In this short post, I want to highlight for you some clever things that Yoshua and his collaborators did to win a Machine Learning competition from a field of 381 competing teams. Perhaps these ideas will be useful for your own work.
In a world where powerful Deep Learning frameworks (e.g., TensorFlow, PyTorch) are a free download away, their competition-winning approach demonstrates nicely that your edge may come from how well you model the specifics of your problem.
(Caveat: This work was done in 2015. Given all the advancements in Deep Learning and computing hardware since then, Yoshua and team would probably solve the problem differently if the competition were held…
In Part 1, we looked at how to use Causal Inference to draw the right conclusions — or at least not jump to the wrong conclusions — from observational data.
We saw that confounders are often the reason why we draw the wrong conclusions and learned about a simple technique called stratification that can help us control for confounders.
In this article, we present another example of how to use stratification and then consider what to do when there are so many confounders that stratification becomes messy.
Let’s say you work at a multi-channel retailer. You have been analyzing customer-level sales data and notice the…
I used to work at a global management consulting firm many years ago. As a new associate, when I presented the results of my work, I’d often be stopped in my tracks with, “That is interesting. But what is the so what here?”
“So what” was shorthand for several related things.
New associates quickly developed the habit of considering the so-what of their findings before presenting anything. While painful and humbling at first, this turned out to be a very useful habit. …
Isaac Asimov is one of my favorite writers. I recently finished reading It’s Been a Good Life, a compendium of excerpts from his letters, speeches and unpublished writing, curated by his wife Janet Jeppson Asimov.
The book is worth reading in its entirety — it is full of insights, candid self-reflections, pithy statements of his life philosophy, and accounts of pivotal life events. I picked a few below that particularly resonated with me and if they click with you as well, please do read the book.
On the joy of reading (reflecting on his childhood growing up in Brooklyn):
To those who are not bookworms, it must be a curious thought that someone would read and read, letting life with all its glory pass by unnoticed, wasting the carefree days of youth, missing the wonderful interplay of muscle and sinew. There must seem something sad and even tragic about it, and one might wonder what impels a youngster to do it. …
Analysts and data scientists operating in the business world are awash in observational data. This is data that’s generated in the course of the operations of the business. This is in contrast to experimental data, where subjects are randomly assigned to different treatment groups, and outcomes are recorded and analyzed (think randomized clinical trials or AB tests).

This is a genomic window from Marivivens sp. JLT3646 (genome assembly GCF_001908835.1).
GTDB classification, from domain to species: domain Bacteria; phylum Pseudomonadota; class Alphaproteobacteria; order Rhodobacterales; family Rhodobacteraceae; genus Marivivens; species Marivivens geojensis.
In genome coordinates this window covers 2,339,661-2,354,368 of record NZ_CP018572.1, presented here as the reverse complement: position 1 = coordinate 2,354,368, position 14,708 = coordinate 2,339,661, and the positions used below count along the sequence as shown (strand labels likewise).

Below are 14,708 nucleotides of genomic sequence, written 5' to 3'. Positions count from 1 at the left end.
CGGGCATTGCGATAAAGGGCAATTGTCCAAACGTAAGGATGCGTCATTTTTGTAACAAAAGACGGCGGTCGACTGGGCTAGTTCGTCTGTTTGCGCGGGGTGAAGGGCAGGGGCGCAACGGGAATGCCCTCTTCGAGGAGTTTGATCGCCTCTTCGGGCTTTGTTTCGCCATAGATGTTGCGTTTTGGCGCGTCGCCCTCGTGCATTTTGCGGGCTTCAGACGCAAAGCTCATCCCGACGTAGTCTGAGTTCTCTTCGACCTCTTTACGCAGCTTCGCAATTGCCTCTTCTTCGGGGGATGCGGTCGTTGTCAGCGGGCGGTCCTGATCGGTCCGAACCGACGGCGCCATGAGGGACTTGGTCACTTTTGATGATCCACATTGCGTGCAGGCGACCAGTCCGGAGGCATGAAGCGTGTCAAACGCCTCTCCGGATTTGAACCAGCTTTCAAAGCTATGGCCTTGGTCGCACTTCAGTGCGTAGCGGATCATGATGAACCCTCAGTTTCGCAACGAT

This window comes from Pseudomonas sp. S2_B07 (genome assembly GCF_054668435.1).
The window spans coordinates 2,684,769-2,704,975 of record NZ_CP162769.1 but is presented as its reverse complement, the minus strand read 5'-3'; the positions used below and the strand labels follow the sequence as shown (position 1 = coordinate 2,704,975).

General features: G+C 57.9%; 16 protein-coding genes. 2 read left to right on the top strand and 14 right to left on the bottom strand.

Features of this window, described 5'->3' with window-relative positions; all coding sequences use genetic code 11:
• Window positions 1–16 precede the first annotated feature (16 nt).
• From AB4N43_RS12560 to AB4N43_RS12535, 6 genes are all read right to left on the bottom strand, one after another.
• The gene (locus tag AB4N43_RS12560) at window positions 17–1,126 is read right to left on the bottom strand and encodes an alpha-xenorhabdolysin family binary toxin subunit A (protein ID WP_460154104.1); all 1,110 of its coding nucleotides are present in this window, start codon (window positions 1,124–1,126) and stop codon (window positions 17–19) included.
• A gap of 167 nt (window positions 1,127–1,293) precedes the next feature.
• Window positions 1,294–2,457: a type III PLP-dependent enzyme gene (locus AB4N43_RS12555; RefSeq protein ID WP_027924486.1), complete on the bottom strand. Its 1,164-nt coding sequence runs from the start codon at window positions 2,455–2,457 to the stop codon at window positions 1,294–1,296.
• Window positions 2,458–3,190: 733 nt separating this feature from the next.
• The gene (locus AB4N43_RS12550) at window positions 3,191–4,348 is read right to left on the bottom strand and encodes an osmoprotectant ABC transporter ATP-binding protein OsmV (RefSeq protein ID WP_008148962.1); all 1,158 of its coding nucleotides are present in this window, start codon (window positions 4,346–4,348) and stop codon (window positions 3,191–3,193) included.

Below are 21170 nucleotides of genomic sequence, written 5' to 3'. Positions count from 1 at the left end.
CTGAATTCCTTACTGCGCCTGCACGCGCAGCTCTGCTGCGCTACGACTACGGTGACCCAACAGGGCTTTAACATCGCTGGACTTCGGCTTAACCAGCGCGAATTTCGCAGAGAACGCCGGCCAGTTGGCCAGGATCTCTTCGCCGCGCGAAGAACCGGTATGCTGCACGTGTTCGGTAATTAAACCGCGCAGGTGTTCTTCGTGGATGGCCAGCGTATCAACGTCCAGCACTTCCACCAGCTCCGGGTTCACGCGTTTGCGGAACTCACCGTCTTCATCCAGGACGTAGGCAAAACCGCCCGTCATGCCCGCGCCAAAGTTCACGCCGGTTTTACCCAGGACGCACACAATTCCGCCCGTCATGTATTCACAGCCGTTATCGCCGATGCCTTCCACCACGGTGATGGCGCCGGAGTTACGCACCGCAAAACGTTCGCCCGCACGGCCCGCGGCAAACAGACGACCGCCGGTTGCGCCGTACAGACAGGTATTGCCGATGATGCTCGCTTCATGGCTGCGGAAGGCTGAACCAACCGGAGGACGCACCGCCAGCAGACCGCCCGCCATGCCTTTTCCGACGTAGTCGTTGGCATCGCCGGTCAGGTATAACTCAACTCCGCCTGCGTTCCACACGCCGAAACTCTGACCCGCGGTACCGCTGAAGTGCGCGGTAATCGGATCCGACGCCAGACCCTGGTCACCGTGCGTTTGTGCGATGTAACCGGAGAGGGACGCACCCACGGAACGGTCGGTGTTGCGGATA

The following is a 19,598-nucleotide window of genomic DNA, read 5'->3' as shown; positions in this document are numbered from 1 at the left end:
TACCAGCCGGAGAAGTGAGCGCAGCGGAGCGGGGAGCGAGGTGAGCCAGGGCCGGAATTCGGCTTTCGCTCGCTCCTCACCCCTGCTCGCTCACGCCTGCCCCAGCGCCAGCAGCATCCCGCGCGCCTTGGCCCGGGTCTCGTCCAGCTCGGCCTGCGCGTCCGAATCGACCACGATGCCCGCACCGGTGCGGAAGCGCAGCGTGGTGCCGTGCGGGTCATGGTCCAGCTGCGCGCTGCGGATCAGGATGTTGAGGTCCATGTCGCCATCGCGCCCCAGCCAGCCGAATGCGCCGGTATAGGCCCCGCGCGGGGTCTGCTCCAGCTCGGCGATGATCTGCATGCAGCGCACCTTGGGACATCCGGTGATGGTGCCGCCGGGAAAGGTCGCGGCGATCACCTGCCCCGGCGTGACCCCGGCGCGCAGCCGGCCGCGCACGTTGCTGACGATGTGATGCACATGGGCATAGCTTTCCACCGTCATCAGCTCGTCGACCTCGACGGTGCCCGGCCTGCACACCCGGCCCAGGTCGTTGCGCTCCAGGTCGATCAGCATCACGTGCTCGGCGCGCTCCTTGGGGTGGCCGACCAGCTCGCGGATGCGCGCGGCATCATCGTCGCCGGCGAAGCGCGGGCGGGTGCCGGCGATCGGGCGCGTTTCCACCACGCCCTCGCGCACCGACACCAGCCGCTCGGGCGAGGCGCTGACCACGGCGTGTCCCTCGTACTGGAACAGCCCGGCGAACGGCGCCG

Experimental data can be expensive or, in some cases, impossible/unethical to collect (e.g., assigning people to smoking vs non-smoking groups). Observational data, on the other hand, are very cheap since they are generated as a side effect of business operations.
Given this cheap abundance of observational data, it is no surprise that ‘interrogating’ this data is a staple of everyday analytical work. And one of the most common interrogation techniques is comparing groups of ‘subjects’ — customers, employees, products, … — on important metrics. …
When you set out to solve a data science problem, it is very tempting to dive in and start building models.
Don’t. Create a common-sense baseline first.
A common-sense baseline is how you would solve the problem if you didn’t know any data science. Assume you don’t know supervised learning, unsupervised learning, clustering, deep learning, whatever. Now ask yourself, how would I solve the problem?
Experienced practitioners do this routinely.
They first think about the data and the problem a bit, develop some intuition about what makes a solution good, and think about what to avoid. …
This question comes up often.
It is typically asked by starting data scientists, analysts and managers new to data science.
Their bosses are under pressure to show some ROI from all the money that has been spent on systems to collect, store and organize the data (not to mention the money being spent on data scientists).
Sometimes they are lucky — they may be asked to solve a very specific and well-studied problem (e.g., predict which customer is likely to cancel their mobile contract). …
[6/5/2017 update: I was asked if I had a PDF version of the one-liners below. Here it is — Data-Science-One-Liners.pdf]
Experienced data scientists use Unix/Linux command-line utilities (like grep, sed and awk) a great deal in everyday work. But starting data scientists, particularly those without programming experience, are often unaware of the power and elegance of these utilities.
This was a shock to many. Chess fell to AI many years ago but Go was thought to be safe from AI for a while and AlphaGo’s success set off a flurry of questions. Is AI much further along than we think? Are robots with human-level intelligence just around the corner?
Experts have lined up on both sides of these questions and there’s no shortage of perspectives. …